The state has determined that the threat of hefty fines hasn't been enough to slow motorists down to the desired work zone speed. Now, they have a new weapon at their disposal, one that was designed for use in war zones and to break up violent protests and street demonstrations.
Missouri's Department of Transportation is preparing to deploy the dreaded Long Range Acoustic Device (LRAD) sound canon as a means of warning motorists that they are speeding though restricted work zones on the highways.
LRAD emits a specifically targeted, siren-like warning sound that has been described as deafening by those who have heard it.
Apparently the LRAD is easily capable of penetrating the windshield of a modern car and the well insulated cabins too, so avoiding the horrendous noise won't be an option if you're a speeding driver. LRAD will even blare over the top of both engine noise and the radio at highway speed to assault the ears of the driver.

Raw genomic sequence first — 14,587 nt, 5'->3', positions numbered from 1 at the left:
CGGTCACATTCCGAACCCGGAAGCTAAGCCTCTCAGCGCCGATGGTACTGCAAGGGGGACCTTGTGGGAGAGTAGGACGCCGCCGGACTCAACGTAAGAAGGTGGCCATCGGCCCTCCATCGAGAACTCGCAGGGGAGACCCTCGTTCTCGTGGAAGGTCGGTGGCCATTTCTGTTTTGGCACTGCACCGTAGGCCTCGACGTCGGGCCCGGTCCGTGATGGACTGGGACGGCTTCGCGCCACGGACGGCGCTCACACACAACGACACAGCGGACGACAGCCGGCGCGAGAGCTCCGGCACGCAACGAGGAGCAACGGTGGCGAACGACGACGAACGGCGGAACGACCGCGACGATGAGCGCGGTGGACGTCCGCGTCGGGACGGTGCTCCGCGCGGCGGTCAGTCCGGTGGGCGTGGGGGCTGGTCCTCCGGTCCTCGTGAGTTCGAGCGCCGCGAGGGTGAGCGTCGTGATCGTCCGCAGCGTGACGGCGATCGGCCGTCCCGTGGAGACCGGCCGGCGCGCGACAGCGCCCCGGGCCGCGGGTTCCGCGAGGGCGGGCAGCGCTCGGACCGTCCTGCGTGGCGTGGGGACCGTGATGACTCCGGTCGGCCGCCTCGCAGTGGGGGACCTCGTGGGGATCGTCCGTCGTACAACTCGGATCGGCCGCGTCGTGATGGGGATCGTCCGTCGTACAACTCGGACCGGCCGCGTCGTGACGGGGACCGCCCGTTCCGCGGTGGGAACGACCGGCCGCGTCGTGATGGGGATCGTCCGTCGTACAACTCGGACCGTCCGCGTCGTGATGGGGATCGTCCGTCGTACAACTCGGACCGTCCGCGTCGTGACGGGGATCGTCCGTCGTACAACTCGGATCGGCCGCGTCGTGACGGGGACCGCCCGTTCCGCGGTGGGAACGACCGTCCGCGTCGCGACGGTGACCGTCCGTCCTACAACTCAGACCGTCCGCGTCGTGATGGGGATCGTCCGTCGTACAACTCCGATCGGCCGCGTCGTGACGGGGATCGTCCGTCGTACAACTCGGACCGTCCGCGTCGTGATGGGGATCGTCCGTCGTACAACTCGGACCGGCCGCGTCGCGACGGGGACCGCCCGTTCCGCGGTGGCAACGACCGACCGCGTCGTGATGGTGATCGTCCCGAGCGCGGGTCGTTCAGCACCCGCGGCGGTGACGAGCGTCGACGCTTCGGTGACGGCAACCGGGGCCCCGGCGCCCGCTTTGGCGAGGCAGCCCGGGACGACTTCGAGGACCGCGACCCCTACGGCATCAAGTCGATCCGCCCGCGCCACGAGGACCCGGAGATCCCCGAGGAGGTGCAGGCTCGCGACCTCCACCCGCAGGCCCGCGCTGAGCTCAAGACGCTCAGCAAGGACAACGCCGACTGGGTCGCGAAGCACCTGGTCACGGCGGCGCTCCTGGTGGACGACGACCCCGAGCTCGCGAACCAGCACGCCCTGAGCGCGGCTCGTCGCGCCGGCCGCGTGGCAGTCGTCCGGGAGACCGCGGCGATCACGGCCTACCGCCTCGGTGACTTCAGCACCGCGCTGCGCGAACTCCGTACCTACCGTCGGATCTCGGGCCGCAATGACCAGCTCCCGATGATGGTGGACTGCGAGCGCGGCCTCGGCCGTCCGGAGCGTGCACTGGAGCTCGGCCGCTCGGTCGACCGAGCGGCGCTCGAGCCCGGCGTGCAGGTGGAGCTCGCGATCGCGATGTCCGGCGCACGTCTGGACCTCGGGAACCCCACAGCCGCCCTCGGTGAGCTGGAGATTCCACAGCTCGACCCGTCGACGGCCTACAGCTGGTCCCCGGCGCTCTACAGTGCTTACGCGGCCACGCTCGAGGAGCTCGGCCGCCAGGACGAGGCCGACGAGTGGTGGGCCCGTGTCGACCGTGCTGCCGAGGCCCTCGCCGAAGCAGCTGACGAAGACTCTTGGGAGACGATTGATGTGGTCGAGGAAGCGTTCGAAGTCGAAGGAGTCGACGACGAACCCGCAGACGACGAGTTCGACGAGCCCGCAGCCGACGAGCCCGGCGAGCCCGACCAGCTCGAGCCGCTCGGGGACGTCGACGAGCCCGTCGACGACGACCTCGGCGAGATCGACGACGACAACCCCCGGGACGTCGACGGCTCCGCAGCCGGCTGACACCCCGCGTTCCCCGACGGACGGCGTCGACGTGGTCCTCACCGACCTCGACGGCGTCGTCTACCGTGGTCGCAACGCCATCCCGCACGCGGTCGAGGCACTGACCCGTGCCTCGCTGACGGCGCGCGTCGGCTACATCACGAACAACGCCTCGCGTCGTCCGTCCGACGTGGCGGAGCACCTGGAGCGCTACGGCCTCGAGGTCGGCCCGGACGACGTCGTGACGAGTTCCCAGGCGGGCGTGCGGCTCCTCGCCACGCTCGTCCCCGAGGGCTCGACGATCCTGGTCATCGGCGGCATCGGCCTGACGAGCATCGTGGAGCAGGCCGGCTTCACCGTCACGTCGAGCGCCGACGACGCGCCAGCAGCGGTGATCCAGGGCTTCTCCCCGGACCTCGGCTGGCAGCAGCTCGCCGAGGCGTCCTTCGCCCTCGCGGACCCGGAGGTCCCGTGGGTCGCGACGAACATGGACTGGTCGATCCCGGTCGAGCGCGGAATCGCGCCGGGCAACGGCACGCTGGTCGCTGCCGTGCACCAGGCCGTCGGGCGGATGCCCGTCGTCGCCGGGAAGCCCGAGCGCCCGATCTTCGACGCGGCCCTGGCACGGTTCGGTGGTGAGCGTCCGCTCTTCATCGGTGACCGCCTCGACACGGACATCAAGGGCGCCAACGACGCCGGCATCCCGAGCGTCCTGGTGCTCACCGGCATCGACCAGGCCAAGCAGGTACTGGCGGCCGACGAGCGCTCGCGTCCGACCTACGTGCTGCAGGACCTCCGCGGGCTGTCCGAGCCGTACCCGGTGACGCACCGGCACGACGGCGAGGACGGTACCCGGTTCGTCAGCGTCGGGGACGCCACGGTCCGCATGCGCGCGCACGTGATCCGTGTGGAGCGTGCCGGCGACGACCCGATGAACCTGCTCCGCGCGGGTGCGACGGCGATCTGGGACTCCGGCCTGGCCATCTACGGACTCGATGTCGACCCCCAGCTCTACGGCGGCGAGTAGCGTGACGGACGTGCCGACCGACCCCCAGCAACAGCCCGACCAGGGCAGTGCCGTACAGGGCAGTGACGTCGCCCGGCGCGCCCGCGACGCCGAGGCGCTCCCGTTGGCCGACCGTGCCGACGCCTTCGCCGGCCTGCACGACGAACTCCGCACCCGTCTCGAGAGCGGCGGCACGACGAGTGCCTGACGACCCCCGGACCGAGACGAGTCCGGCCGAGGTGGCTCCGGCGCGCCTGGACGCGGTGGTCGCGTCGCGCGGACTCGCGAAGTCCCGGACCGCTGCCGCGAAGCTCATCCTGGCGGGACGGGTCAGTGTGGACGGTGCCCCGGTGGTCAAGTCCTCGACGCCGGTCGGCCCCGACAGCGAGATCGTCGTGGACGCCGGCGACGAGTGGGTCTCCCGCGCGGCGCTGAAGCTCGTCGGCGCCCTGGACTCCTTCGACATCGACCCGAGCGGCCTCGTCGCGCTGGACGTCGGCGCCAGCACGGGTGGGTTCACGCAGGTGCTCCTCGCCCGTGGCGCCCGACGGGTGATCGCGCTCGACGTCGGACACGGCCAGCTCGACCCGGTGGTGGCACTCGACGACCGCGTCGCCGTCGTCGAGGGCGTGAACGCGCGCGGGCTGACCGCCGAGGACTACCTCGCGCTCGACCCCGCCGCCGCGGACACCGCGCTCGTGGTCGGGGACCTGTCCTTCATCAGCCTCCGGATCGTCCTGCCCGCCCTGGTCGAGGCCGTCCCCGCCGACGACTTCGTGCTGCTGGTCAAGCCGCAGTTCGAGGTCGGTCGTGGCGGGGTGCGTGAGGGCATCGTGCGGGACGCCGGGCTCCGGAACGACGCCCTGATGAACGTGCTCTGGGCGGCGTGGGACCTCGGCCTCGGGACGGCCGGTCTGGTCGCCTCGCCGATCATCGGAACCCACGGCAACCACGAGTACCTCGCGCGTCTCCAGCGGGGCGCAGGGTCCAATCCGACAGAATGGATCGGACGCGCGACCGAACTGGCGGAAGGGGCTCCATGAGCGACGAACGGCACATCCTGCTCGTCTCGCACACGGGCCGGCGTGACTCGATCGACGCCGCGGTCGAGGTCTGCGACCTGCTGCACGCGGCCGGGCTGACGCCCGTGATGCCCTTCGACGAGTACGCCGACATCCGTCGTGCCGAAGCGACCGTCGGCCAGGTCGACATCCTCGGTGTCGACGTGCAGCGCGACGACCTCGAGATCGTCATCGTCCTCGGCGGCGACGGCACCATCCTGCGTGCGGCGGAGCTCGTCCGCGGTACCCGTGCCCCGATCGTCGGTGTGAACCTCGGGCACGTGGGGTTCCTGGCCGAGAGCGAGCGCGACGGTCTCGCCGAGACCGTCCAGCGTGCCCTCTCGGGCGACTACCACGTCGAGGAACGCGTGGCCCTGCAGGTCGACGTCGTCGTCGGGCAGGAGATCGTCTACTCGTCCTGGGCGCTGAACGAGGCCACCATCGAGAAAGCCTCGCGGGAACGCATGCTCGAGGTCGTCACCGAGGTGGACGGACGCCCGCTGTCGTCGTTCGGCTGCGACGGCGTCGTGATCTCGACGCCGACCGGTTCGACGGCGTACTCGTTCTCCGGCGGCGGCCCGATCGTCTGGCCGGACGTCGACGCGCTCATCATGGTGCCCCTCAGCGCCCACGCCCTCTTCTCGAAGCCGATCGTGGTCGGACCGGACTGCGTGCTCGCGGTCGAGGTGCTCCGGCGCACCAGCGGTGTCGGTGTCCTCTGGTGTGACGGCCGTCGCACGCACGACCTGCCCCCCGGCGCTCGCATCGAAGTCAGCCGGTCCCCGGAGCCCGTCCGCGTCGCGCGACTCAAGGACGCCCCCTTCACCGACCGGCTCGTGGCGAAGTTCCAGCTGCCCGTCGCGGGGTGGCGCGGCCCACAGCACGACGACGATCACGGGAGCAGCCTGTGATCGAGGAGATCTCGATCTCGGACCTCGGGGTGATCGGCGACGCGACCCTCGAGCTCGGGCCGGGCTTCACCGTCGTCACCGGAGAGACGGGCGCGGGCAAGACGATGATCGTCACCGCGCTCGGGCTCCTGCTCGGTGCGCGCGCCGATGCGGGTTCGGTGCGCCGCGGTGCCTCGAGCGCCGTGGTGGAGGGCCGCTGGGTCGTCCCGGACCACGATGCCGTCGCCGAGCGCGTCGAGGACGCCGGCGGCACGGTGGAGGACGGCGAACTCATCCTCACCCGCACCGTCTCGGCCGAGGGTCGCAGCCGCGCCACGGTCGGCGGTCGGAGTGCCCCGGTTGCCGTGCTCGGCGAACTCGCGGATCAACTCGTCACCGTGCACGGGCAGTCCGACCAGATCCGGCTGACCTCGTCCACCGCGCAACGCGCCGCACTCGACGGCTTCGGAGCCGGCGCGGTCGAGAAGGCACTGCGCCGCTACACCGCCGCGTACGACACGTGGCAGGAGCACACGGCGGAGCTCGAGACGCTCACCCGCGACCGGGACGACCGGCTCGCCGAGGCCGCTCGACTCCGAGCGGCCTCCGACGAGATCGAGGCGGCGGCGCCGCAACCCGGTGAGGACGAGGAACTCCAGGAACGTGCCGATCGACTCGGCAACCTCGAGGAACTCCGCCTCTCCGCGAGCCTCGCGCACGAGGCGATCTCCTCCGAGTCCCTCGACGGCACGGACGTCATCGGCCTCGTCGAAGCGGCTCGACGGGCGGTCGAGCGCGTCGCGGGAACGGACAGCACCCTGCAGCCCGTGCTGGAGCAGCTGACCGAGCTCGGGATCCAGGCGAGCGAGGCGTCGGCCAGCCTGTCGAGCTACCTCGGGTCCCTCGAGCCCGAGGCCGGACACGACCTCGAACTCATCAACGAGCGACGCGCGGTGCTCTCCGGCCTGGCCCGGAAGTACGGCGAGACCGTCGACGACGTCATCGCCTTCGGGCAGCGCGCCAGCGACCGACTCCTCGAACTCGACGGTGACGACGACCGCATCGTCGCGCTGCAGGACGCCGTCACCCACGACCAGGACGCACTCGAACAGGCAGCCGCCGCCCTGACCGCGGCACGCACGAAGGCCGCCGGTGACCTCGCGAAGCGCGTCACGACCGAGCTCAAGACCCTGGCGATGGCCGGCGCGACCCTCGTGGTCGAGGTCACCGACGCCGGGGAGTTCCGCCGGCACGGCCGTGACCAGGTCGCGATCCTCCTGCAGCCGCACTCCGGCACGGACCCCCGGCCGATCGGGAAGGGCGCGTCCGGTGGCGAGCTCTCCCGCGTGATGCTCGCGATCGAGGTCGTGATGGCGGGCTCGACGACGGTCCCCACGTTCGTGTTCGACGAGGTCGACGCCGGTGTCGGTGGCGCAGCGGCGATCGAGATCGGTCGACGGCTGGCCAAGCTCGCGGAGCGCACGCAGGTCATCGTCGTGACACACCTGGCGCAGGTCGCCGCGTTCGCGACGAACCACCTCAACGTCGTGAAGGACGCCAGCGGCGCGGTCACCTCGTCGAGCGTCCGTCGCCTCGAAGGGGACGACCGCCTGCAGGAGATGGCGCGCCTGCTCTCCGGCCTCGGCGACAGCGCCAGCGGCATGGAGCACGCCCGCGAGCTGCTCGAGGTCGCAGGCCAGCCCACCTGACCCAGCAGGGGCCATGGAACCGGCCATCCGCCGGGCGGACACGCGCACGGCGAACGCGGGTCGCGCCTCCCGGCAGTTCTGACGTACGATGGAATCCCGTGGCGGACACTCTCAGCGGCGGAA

Missouri state has tested the LRAD device by mourning it into the back of a truck and using it as a mobile deterrent. Now though, the state has committed to the technology longer term by purchasing two LRAD units to be used in various parts of the state.
State officials insist that the sound will only be directed at vehicles that haven't slowed down in work zones or moved out of work zone lanes where vehicles are moving slowly further up the road.
The LRAD is capable of delivering a deafening 153 decibels, which is claimed to be more than enough to cause hearing damage to the average person. As you'd expect, that fact has resulted in cries of foul play by state residents.
The Department Of Transport has insisted though that the LRAD will only be deployed at 'safe' levels - whatever that means.
Couple the element of surprise with the deafening sound and there might be the potential for serious road accidents though.